Preparing for the MLA Interview

From the November 1999 issue of AWP Job List. © 2000 Associated Writing Programs. May only be reprinted with permission.

You've applied for the academic jobs that seem attractive to you—a good fit between your aspirations and the needs of the college or university that has advertised the position. After two or three months of anxious waiting, if you're lucky, several have called you at the last minute and asked if you'll be available for an interview at the Modern Language Association (MLA) convention, which happens at the most inconvenient time of the year, between Christmas and New Year's, usually at some far-flung city in an expensive hotel.

This is good news: it means you've made the first cut. On paper, you look attractive to them. And you—confident in your experience and abilities—have already made arrangements to attend. Sure, it's a gamble, but what's the alternative? You want to join the big leagues, so you have to be prepared to make a calculated investment in your career that may or may not pay off.

The bad news is that each institution will be interviewing other people for the same job—probably between half a dozen and twenty. Each of you will get about half an hour in a prescribed format. Some institutions seeking adjuncts or temporary replacements may interview in the MLA's job center, but most tenure-track job interviews take place in hotel rooms or suites.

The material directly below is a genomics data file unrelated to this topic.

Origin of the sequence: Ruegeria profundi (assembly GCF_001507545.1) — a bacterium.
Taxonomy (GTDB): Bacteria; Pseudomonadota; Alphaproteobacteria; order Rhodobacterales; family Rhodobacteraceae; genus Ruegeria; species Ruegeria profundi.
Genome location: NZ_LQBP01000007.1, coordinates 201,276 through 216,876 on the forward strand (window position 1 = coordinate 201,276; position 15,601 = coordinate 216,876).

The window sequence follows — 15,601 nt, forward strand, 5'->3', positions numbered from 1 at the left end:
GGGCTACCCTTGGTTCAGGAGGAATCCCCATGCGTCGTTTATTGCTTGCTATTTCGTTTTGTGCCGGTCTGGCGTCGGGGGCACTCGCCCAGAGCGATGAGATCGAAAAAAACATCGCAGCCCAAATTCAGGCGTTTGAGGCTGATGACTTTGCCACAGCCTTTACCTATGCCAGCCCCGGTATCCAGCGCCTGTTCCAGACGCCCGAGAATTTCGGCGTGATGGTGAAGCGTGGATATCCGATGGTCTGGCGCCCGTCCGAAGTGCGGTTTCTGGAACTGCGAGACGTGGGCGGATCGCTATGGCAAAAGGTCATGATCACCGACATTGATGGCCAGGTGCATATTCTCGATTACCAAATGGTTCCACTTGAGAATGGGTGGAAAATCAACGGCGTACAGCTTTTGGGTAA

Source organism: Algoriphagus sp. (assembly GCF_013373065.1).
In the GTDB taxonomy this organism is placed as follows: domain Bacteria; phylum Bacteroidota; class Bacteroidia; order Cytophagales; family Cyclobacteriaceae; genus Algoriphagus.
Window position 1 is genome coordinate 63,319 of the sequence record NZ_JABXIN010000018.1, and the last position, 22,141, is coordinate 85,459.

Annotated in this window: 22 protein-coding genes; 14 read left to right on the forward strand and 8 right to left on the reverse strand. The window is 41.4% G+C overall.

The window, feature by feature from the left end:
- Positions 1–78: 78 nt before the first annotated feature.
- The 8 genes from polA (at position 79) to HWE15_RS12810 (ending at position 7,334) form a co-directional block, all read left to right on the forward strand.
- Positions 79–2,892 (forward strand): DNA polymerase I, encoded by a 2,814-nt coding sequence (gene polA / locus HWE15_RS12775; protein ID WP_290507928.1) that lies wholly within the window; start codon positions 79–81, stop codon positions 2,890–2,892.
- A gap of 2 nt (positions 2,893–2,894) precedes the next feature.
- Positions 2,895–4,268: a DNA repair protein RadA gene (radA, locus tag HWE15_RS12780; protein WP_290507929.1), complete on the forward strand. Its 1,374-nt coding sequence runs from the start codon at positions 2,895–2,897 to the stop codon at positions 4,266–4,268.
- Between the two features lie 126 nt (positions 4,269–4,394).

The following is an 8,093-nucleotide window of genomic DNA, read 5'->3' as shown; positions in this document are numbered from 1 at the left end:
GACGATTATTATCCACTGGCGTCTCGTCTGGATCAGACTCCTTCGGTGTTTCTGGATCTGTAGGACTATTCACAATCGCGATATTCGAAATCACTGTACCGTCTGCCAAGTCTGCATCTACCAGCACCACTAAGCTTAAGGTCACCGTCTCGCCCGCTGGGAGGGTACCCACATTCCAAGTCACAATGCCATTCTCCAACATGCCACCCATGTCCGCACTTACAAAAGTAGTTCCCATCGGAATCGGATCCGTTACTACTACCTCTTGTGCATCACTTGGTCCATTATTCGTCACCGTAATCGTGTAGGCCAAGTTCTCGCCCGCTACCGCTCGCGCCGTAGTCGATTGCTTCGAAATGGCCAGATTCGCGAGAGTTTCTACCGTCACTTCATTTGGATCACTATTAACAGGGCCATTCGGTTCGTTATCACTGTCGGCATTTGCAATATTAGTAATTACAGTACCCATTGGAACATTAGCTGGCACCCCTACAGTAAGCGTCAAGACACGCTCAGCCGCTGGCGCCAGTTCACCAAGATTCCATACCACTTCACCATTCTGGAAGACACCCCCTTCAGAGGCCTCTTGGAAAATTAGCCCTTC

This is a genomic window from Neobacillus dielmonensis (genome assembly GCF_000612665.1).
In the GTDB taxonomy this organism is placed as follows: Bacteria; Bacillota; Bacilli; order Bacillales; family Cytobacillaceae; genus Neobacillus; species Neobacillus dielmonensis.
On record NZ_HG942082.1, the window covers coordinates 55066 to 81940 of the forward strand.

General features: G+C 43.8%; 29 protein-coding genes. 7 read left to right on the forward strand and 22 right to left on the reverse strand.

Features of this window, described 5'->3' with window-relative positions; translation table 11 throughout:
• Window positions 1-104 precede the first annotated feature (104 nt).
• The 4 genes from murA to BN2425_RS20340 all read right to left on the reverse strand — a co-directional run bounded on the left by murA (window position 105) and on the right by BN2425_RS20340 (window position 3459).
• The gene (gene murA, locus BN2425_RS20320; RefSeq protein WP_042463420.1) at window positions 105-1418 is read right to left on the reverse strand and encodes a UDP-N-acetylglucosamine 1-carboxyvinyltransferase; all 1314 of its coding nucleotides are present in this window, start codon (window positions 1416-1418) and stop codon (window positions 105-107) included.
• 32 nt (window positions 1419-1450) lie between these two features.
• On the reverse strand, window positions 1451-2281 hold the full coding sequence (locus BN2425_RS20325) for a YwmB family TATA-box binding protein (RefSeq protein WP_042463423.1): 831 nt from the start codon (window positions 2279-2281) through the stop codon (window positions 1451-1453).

A typical format is for the chair of the committee to introduce the committee, make some general remarks about the requirements and advantages of the job, then allow members of the committee to ask a prearranged set of questions.

Some will designate a single member—usually a department chair or program director—to meet you first in the lobby, brief you on the job requirements and the institution, then escort you to the interview room where you can concentrate on other matters. This is a humane approach, but unfortunately all too rare. More often, you'll trip over other candidates for the same job in the elevator, the hallway, even coming out of the hotel room as you're going in. Don't let it bother you.

Your goal is to impress the committee members so much that they either a) invite you to campus for a more comprehensive interview among a short list of candidates, or b) offer you a job before you leave MLA. An immediate job offer is unusual, but it happens—especially among less affluent institutions that want a commitment from you before you receive other offers, which they might be unable to match.

In that case, you'll have about half an hour inside that interview room to form an opinion about where you want to live and work for the next several years. So pay attention.

A few basic precepts will take away some of the dread and allow you to present yourself in the best, most professional light possible.